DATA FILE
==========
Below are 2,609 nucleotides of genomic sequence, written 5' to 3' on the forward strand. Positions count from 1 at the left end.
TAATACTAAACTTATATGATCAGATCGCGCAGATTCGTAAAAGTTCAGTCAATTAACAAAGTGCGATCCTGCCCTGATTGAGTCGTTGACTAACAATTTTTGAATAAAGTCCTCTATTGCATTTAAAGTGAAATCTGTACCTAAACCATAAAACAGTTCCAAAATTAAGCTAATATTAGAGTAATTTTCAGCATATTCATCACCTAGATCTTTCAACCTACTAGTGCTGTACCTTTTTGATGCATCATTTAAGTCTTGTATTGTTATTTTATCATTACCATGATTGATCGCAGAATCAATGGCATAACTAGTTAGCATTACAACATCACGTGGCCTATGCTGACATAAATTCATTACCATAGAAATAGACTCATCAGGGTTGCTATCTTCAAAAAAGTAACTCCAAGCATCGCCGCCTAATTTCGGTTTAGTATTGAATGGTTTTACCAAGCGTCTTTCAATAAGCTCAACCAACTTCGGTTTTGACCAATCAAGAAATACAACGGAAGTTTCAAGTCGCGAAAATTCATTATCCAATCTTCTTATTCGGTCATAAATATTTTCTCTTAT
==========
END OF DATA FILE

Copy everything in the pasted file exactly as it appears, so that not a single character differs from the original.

Below are 2,609 nucleotides of genomic sequence, written 5' to 3' on the forward strand. Positions count from 1 at the left end.
TAATACTAAACTTATATGATCAGATCGCGCAGATTCGTAAAAGTTCAGTCAATTAACAAAGTGCGATCCTGCCCTGATTGAGTCGTTGACTAACAATTTTTGAATAAAGTCCTCTATTGCATTTAAAGTGAAATCTGTACCTAAACCATAAAACAGTTCCAAAATTAAGCTAATATTAGAGTAATTTTCAGCATATTCATCACCTAGATCTTTCAACCTACTAGTGCTGTACCTTTTTGATGCATCATTTAAGTCTTGTATTGTTATTTTATCATTACCATGATTGATCGCAGAATCAATGGCATAACTAGTTAGCATTACAACATCACGTGGCCTATGCTGACATAAATTCATTACCATAGAAATAGACTCATCAGGGTTGCTATCTTCAAAAAAGTAACTCCAAGCATCGCCGCCTAATTTCGGTTTAGTATTGAATGGTTTTACCAAGCGTCTTTCAATAAGCTCAACCAACTTCGGTTTTGACCAATCAAGAAATACAACGGAAGTTTCAAGTCGCGAAAATTCATTATCCAATCTTCTTATTCGGTCATAAATATTTTCTCTTAT